Canadian Consulting Engineer

Irving to build $750-million Liquefied Natural Gas Terminal in Saint John

Irving Oil of New Brunswick has received environmental approval to build the first Liquefied Natural Gas (LNG) term...

September 27, 2004   Canadian Consulting Engineer

Irving Oil of New Brunswick has received environmental approval to build the first Liquefied Natural Gas (LNG) terminal on Canada’s East Coast. Several LNG terminals are being proposed for the area.<br>
Three tanks of 160,000 cubic metres will be built at the Irving Canaport, 10 kilometres east of Saint John off the Atlantic ocean. The plant, which will revert liquefied gas to its natural state for transportation via pipelines, is expected to output 14 million cubic metres a day. The deep water Irving Canaport is ice-free all year and only 65 miles from the energy-hungry U.S. <br>
In announcing the project in August, Kenneth Irving said: “My grandfather had the foresight to build our refinery at this location in the late 1950s when others could not see the potential in Saint John’s deep water, proximity to the Northeastern U.S., and the capability of its people. Today our refinery is recognized as being among North America’s best. In 1970, my father completed building North America’s first deepwater terminal before the industry appreciated the potential in evolving ship sizes. Today we have one of the most modern and well-maintained deepwater facilities, which is integrated with our world-scale refinery.”<br>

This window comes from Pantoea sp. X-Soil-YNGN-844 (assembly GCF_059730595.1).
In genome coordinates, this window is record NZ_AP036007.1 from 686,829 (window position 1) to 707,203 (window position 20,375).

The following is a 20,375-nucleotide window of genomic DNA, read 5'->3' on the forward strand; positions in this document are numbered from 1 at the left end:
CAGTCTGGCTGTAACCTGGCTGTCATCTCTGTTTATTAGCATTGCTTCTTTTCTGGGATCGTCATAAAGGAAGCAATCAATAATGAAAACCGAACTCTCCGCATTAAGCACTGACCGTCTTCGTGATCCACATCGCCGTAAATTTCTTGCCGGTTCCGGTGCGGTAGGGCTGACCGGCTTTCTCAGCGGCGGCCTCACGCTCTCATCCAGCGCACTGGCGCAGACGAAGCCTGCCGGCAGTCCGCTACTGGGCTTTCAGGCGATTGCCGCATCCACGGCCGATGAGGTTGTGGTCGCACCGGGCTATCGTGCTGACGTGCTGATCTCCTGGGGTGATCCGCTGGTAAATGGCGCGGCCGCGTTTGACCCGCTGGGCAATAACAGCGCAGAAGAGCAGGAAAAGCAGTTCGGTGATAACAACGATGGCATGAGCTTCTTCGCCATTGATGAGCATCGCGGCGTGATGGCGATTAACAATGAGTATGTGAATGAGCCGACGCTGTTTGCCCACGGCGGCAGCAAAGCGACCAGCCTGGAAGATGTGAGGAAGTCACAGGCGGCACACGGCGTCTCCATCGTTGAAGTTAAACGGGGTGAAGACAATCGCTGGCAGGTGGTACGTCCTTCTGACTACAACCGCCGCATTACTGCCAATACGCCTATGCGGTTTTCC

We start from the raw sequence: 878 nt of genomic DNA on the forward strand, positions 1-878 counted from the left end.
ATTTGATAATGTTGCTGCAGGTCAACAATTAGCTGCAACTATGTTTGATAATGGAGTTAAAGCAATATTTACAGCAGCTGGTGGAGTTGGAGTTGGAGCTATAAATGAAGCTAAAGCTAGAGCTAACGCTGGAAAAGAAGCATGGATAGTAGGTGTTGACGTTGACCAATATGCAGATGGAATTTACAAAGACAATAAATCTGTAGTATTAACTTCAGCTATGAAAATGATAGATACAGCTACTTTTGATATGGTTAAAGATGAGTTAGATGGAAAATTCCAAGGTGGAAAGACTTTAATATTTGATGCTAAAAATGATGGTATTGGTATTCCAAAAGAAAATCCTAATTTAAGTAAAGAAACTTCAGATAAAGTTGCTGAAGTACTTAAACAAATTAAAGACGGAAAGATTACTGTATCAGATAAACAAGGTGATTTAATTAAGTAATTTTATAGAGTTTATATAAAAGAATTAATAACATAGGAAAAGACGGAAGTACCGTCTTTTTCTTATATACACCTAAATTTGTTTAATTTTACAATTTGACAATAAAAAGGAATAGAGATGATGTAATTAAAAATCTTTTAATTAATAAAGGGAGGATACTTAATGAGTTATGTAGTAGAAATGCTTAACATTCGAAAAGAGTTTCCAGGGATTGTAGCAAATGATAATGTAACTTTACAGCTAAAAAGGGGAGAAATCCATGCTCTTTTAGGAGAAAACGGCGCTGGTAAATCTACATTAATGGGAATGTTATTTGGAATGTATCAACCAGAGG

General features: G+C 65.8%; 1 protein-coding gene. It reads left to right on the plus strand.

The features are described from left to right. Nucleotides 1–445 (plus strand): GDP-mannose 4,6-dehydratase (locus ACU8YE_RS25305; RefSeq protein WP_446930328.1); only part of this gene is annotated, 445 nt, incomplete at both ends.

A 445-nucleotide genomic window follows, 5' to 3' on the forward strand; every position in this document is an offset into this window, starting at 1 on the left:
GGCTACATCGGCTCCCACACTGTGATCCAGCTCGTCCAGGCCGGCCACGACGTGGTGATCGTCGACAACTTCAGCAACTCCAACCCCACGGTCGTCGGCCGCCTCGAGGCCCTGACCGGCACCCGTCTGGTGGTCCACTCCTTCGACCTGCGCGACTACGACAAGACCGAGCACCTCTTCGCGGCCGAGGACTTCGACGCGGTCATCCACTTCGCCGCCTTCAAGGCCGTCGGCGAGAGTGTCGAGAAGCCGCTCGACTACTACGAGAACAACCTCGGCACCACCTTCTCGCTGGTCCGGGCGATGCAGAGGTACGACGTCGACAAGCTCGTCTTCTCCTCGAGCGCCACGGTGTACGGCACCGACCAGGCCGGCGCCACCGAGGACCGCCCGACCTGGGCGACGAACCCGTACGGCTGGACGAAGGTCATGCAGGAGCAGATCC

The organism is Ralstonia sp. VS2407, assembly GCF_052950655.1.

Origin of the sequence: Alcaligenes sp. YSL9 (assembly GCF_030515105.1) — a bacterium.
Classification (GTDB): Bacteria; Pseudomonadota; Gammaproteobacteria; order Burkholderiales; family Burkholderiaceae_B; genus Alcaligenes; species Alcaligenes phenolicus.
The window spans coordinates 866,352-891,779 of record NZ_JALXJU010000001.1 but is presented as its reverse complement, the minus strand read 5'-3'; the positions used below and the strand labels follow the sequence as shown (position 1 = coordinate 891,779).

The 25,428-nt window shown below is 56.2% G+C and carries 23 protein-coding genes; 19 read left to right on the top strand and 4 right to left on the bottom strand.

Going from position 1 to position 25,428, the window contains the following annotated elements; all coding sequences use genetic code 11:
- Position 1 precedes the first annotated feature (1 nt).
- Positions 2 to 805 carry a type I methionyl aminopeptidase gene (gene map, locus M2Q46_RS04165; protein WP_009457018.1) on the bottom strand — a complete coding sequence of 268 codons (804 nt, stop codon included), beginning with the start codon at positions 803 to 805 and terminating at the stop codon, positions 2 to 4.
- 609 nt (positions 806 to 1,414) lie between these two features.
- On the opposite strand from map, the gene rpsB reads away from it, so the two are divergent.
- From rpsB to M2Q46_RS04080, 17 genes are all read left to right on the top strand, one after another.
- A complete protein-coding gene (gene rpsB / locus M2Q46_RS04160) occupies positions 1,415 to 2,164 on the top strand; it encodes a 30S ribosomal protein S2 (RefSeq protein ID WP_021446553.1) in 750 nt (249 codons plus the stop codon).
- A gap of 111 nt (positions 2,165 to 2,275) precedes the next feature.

A large Spanish oil company, Repsol, will develop the terminal with Irving. The Madrid-based company already ships LNG in tankers to the U.S. from Trinidad and Tobago. It also plans to build an LNG terminal in Mexico to pipe gas imported from Bolivia. <br>
Irving has local firms working on the design for the LNG terminal already but won’t identify the firms until it has completed negotiations in about two months’ time with international companies to do engineering-procurement-construction. The project will cost $750 million. Plans are for it to be operational by 2007.<br>
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